By Bill Heaney

Procurement. That’s a word the SNP wish was never again mentioned. At least not in the Scottish parliament, where they are up to their necks and drowning over the island ferry fiasco.
And West Dunbartonshire Council too, where they didn’t even have procurement guidelines for four years until their late and greatly lamented defeat by Labour at the May local government elections.
The awarding of contracts from items such as toilet paper – there was a great demand for that in staff toilets in Church Street in the wake of many dodgy reports being highlighted once these eventually emerged into the public domain – to receipts for  luxury meals and grand cru wines as evidence was extrapolated from the £100,000 a year chancers  who supposedly ran the show that they were living high off the hog. And breaking clearly set down rules that were in place elsewhere, but not in West Dunbartonshire.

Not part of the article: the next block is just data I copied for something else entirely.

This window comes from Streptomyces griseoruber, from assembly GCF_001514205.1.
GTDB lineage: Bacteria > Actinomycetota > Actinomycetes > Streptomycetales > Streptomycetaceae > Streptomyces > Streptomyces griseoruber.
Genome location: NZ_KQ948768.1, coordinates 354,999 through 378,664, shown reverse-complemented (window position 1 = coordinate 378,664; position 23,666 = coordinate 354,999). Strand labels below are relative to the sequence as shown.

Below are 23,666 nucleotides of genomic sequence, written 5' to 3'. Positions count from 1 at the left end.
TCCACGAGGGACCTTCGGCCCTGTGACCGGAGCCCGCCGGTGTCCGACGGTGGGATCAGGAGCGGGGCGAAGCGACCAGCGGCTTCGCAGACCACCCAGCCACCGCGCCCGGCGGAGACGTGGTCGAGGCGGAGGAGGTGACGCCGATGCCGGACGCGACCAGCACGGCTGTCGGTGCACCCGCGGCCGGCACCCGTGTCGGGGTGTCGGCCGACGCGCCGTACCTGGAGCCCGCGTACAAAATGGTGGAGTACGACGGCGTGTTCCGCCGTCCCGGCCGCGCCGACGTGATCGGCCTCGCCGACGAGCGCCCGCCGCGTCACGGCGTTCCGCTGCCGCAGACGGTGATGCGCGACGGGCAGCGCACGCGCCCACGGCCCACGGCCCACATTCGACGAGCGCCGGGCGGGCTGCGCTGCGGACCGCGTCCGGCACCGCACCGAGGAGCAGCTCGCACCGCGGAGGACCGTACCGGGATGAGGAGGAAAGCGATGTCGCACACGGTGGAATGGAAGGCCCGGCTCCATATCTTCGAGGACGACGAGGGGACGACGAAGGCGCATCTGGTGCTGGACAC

There were casualties, of course, but none among the highly paid officials who were caught up in this and eventually took to retirement, sunny beaches and fancy dinners out on the golden parachute pensions which set them up for the rest of their lives.
The police were called in at one point. Unsurprisingly they failed to come up with anything that would stand up in court and result in a conviction.
There were no duck houses as there had been in the Westminster expenses scandal, but there was a very strong smell which indicated that all was not well around the Burgh Hall and its expensive purchased environs.